There’s something exceedingly amazing about professionally done time delay videos. Watching one you can’t help but wonder, how did they do it? Take a look at any time lapse film; a flower blooming, revolution of cloud patterns, ants industriously building a giant anthill, or the construction of a sky scraper. It’s simply magical!
See, time delay photography captures images of an event unfolding at a much lower frequency than the sequence in which it will be played back. Consequently, change that would require hours, days, months and even years to witness can be viewed in a matter of seconds and that is what makes it truly fascinating.
For this reason, the time manipulation filming technique has been actively sought now more than ever before by firms and individuals for a variety of reasons including online marketing, reporting, documentation, self gratification among others. Now, before you embark on this exciting yet challenging task, here’s some handy tips to keep in mind gathered from our years of experience as Australia’s leading time lapse specialists.
- Have reliable power backup
Time delay photography depending on the phenomena can take anything from a few hours to years; the camera rolling all this while. It may even be connected to other devices that take in a lot of power such as external intervalometer, tilt pan or slider. This only means your electric and battery powered devices need to have reliable power backup.
While some batteries are built to last long, extras are always a necessity. It would be truly disheartening if battery ran out right in the middle of all the action and you had no replacement.
In addition to having your camera fully charged, you also need to have one or two other fully charged batteries on standby.
For long term time delay photography, invest in a good camera that utilises sustainable power for backup. In the event that there’s an electric power cut, you’d still be filming long before it is rectified. Our cameras for example are solar and AC powered and highly recommended for long term time lapse photography use.
- Locate your camera appropriately
Before you start shooting a scene, one of the most crucial pre-shoot preparations is to determine where to fix your tripod or post.
It is better to spend too much time finding the perfect location than get the view all wrong because the camera will be stationed at that position the entire recording. You can’t afford to mess with this one and ruin the entire shoot so take your time.
The same applies to long term outdoor shoots. We spend many days prior to the shoot just to ensure we have the perfect spot. One which satisfies the following requirement; close proximity to power supply, safe distance from the surrounding people, authorised height, proper view of the scene factoring in light and shadows and secure from anything likely to cause it damage.
- Match interval lengths to the scene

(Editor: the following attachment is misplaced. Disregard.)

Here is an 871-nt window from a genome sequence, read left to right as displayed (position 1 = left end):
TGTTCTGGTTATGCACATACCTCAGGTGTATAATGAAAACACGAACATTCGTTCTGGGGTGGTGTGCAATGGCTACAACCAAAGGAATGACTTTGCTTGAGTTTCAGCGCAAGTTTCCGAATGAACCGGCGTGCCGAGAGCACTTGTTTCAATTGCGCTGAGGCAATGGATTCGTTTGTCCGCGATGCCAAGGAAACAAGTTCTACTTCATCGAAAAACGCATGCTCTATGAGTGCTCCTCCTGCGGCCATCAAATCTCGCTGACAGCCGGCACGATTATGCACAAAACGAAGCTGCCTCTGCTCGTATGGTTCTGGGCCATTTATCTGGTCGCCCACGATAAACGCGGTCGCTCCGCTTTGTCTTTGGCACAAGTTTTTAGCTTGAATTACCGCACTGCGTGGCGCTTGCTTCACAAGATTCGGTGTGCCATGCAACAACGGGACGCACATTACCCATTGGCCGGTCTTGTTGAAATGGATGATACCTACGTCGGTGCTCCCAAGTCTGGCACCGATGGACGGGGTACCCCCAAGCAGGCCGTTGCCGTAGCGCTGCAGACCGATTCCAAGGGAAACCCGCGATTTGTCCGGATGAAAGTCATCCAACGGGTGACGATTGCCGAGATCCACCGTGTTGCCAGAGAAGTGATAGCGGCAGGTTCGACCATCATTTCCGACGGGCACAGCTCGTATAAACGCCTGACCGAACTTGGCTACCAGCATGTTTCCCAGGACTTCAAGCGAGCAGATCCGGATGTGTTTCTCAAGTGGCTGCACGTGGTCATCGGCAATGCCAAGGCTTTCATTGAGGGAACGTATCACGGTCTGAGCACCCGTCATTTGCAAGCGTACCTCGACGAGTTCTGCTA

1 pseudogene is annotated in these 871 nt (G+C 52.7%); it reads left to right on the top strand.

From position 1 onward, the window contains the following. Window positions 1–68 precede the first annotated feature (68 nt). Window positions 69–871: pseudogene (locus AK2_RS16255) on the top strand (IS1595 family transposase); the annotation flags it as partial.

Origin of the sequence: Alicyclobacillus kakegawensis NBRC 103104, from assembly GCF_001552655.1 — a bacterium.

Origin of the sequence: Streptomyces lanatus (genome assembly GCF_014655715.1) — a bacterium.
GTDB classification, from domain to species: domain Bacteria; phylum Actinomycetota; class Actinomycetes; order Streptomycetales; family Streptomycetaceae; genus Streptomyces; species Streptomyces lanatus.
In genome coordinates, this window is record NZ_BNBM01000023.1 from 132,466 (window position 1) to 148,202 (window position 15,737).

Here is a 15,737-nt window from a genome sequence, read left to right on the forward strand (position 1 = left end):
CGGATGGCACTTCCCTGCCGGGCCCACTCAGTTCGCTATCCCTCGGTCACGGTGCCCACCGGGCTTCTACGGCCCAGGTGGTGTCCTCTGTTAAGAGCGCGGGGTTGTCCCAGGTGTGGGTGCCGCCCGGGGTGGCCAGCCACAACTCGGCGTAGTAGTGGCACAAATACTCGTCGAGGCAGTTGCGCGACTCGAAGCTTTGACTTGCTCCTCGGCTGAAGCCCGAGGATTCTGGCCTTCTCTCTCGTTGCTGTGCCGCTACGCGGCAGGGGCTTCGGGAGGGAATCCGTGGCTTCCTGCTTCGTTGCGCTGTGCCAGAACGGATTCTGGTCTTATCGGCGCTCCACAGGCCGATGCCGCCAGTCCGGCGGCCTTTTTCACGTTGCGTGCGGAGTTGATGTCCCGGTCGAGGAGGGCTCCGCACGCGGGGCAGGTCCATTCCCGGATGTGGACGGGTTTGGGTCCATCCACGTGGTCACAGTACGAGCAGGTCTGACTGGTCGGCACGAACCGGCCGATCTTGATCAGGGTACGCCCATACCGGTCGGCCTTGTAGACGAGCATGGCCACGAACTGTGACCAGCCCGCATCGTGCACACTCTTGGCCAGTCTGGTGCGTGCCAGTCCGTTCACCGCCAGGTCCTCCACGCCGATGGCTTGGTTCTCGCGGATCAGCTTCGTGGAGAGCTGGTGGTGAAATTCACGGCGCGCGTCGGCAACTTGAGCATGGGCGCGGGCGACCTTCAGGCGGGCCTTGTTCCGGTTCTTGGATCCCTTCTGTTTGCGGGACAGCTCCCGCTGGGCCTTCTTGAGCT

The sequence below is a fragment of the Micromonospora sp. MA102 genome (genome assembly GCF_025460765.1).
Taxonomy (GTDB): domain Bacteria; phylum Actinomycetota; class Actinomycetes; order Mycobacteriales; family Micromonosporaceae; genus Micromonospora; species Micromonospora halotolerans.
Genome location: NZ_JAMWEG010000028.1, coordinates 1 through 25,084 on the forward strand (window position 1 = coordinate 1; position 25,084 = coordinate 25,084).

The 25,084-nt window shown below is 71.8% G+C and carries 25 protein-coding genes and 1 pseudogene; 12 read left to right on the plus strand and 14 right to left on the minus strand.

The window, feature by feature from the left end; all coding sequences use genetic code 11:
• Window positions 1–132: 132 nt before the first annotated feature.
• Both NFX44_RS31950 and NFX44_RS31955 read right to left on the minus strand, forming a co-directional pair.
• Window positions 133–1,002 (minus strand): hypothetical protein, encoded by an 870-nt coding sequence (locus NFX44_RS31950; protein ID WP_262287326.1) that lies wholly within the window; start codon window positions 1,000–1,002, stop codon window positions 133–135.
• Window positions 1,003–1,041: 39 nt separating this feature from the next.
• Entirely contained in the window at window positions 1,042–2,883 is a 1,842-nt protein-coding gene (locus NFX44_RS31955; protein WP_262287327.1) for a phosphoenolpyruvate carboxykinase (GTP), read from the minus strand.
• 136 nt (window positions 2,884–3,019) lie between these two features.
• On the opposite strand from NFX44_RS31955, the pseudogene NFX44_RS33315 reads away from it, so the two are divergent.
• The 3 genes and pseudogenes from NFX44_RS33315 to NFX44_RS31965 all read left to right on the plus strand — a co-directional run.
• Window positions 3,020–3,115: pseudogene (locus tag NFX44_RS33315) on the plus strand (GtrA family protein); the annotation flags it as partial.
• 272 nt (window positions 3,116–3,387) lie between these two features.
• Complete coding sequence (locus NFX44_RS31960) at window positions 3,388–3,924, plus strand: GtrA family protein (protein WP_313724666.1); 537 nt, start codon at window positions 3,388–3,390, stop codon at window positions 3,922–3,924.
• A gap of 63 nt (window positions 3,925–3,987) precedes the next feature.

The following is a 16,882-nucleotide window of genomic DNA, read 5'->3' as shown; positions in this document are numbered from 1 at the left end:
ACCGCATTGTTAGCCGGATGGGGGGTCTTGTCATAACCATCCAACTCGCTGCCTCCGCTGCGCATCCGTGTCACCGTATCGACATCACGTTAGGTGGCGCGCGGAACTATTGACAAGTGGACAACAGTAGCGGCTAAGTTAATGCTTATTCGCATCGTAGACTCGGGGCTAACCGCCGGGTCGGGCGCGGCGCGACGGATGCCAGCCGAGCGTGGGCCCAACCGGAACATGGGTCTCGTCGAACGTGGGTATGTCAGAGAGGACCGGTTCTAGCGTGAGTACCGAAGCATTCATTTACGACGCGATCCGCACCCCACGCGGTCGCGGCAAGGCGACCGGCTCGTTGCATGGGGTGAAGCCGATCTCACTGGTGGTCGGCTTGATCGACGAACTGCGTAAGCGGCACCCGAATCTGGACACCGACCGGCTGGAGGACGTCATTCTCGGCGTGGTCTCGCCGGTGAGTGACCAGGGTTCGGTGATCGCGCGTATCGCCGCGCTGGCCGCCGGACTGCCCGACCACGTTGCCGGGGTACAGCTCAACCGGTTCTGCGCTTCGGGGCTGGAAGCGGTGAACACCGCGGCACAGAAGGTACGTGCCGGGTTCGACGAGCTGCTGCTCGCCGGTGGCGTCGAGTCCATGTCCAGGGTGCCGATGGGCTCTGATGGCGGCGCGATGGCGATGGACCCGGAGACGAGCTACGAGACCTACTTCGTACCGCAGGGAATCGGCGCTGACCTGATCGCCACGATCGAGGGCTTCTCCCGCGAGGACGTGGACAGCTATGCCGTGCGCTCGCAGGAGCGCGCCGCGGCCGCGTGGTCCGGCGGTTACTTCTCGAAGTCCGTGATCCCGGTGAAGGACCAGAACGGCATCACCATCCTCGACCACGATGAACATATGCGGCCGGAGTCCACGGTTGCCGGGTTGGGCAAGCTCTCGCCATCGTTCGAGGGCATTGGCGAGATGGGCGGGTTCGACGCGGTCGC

Deciding on the length of interval in between shots is perhaps one of the most challenging parts of time delay photography even for dedicated photographers as it affects the quality of the final video.
Setting the gap to wide results in a disjointed appearance as some significant change will be missing out. On the other hand, too short intervals will take lots of unnecessary space and place a burden on the final edit.
Scenes that lapse quickly need short intervals to capture these fast changes. For scenes that take a while to notice a transformation for example with construction of a building, keep intervals spread far apart.
- Give manual mode and RAW formats preference
Choosing the right camera settings is the holy grail of time delay photography. Professionals give preference to manual mode and RAW formats for a number of reasons.
As the scene keeps transforming you want to keep things such as focus, aperture and shutter speed consistent. This may not be possible if shooting on auto mode as these will keep getting adjusted with every click. The end result will be visual jerk otherwise known as flicker.
Also, to retain original image data and for greater control especially during post production, shoot RAW format as opposed to JPEG.
- Take more than enough images
Did you know that not all captured images necessarily end up in the final video? After a time lapse shoot, what follows is a session called post production. This is where all the final editing taking place and incorporation of sounds, music, special effects and everything dramatic. At this point, some images are usually discarded. This can be a problem for you if you have too few.
Approximately how many photos will you need? Do the Math. You need about 30 frames per second of clip. Consider the interval length and intended duration of final video; you should be able to know how many frames are required. Remember, you would rather have more than less.
What’s your favourite time delay photography hack or tip?